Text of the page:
The Asian/Pacific Islander (API) Youth Violence Prevention Center (also known as the API Center) was developed by the University of Hawaii at Manoa and the National Council on Crime and Delinquency in October of 2000. Funded by the Centers for Disease Control and Prevention as one of 10 Academic Centers of Excellence in Violence Prevention, the work of the API Center has focused upon examining API youth, a relatively unknown group in relationship to violence.
The activities of the center have included conducting a risk and protective factors survey of about 700 Cambodian, Chinese, Laotian/Mien, Vietnamese, Filipino, Native Hawaiian, and Samoan youth and their parents in Oakland, California, and on the island of Oahu. Another focus has been the mobilization of API communities on violence prevention. The center has collected and disseminated data about API youth involvement in crime and violence, their academic progress, and health issues via a semiannual newsletter, fact sheets, conference presentations, articles in academic journals, participation in community events, and press conferences, as well as through the media. The work of the center led to the Statewide Dialogue on Asian and Pacific Islander Youth Violence held at the Sacramento Convention Center on August 17, 2005, which was attended by over 350 individuals. The event was cosponsored by the California Attorney General’s office and over 40 organizations.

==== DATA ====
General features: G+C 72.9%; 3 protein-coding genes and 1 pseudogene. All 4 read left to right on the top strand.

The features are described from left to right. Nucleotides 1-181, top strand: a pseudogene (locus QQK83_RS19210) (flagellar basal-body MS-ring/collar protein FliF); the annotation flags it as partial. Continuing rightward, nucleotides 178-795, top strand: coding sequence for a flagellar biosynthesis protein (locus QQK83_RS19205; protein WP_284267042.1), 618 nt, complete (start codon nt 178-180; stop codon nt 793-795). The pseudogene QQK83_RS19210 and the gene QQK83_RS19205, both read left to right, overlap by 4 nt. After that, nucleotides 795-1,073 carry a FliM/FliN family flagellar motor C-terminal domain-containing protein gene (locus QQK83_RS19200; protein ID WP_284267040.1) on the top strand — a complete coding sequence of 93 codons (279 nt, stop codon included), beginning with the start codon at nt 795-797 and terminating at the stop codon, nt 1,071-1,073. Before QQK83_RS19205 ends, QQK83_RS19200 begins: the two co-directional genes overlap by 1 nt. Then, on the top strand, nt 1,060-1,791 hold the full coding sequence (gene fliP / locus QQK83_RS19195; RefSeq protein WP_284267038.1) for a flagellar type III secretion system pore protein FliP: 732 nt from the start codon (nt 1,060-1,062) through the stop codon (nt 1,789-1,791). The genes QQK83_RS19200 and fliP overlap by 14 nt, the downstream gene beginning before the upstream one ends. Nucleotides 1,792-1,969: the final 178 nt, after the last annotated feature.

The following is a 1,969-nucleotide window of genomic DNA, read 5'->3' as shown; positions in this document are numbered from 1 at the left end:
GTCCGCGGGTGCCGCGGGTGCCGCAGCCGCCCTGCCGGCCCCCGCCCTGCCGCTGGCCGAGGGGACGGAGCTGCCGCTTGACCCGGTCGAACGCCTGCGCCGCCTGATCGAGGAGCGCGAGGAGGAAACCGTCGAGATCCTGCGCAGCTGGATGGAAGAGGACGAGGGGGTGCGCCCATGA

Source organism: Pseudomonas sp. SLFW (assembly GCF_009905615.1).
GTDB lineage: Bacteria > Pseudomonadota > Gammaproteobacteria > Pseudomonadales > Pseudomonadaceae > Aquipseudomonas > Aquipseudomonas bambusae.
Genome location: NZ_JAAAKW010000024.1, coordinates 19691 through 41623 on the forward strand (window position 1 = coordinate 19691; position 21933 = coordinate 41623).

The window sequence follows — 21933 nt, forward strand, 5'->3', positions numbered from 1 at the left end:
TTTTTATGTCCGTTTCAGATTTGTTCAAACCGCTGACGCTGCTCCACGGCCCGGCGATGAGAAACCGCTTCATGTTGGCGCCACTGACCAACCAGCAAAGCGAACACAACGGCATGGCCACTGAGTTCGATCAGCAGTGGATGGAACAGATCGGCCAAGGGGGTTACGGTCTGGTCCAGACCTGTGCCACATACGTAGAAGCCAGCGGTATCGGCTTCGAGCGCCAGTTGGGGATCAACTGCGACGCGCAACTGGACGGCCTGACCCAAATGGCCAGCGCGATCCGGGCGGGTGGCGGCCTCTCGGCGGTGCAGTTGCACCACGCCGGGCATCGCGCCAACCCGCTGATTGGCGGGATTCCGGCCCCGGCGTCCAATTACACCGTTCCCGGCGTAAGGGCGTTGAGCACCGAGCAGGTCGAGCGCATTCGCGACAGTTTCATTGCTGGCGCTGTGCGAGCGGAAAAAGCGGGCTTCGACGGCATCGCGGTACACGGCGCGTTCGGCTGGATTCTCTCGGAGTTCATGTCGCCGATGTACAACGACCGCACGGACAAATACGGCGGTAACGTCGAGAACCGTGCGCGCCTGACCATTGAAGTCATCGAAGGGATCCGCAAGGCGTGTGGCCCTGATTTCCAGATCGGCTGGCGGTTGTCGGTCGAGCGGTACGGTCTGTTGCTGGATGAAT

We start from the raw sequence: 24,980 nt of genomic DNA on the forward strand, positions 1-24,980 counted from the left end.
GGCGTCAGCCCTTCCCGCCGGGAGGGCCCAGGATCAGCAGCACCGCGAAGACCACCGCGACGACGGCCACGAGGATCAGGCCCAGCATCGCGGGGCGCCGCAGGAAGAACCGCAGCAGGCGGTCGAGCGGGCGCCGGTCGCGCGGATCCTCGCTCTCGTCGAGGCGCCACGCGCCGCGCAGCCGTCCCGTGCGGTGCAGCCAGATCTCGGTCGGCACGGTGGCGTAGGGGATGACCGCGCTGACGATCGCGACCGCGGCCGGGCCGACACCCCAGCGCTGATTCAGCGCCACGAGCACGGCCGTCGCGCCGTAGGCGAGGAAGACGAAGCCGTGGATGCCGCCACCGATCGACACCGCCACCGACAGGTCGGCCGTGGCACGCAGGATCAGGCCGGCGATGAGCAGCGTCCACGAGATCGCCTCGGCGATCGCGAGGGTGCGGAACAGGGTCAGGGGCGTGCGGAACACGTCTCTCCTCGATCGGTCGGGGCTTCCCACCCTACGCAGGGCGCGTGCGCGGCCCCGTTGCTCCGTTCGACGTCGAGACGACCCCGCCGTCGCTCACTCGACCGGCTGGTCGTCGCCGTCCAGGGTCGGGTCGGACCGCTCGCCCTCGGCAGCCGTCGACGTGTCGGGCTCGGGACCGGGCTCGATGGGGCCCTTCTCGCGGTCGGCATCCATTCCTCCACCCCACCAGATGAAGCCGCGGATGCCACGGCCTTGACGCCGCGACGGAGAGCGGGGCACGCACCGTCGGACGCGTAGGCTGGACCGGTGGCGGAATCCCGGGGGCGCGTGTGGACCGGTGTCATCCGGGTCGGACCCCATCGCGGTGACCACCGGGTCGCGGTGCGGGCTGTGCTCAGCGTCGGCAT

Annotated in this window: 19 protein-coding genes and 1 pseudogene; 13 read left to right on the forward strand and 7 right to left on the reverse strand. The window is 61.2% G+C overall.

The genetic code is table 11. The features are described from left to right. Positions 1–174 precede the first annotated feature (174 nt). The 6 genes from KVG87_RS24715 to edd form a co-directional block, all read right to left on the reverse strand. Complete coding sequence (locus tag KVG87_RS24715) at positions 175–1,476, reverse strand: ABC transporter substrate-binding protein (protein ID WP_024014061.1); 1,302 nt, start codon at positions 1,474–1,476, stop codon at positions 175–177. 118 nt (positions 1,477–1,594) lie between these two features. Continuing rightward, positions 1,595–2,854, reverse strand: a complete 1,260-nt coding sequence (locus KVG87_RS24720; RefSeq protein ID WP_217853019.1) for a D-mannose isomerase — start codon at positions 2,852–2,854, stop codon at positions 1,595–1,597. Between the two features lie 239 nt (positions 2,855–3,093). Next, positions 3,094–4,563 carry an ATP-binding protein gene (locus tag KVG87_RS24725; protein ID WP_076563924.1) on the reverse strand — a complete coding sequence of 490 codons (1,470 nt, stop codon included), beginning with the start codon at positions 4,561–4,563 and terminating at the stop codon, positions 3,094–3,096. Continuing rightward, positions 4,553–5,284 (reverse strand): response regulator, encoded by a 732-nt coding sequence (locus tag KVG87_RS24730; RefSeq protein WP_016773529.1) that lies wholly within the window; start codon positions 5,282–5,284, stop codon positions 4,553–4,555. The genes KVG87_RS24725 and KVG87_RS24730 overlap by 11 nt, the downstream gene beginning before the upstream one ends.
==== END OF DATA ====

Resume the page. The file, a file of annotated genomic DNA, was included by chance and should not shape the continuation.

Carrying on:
The API Center has worked with communities in San Francisco and Richmond in California to collect data that provide portraits of the status of API youth in these communities. Lessons learned from these activities have included that aggregating data for API youth may mask many critical issues that needed to be addressed; on the surface, for API youth, crime and violence rates appear low, academic achievement seems high, and health and emotional issues are nonexistent. Disaggregating data by API ethnicity has shown that Pacific Islanders and Southeast Asian youth have had the highest crime rates after African Americans in Oakland, and the highest of all groups in San Francisco. These same groups have had among the lowest scores on standardized tests, and the highest truancy and dropout rates.
Another aspect of API youth, one that received media attention in 2005 and 2006, is their victimization in schools and in their everyday lives. This information has been captured in a survey of API youth in San Francisco in 2003, as well as in an analysis of the Healthy Kids Survey administered in the Oakland public schools every other year. Several brutal victimizations of API youth in both San Francisco and Southern California eventually led to an increase of the statute of limitations for suing perpetrators of hate crimes.
In addition to collecting data on API youth in San Francisco and Richmond, the API center has become the springboard for actively seeking services for API youth who live there.
- National Council on Crime and Delinquency. (2003). Culture counts: How five community-based organizations serve Asian and Pacific Islander youth. Oakland, CA: Author.
- National Council on Crime and Delinquency. (2003). Under the microscope: Asian and Pacific Islander youth in Oakland: Needs, issues, solutions. Oakland, CA: Author.
- National Council on Crime and Delinquency. (2006).
- Statewide dialogue on Asian and Pacific Islander youth violence: Dialogue proceedings, recommendations, resources. Oakland, CA: Author.
- The Services and Advocacy for Asian Youth (SAAY) Consortium. (2004). Moving beyond exclusion: Focusing on the needs of Asian/Pacific Islander youth in San Francisco. San Francisco: Author.
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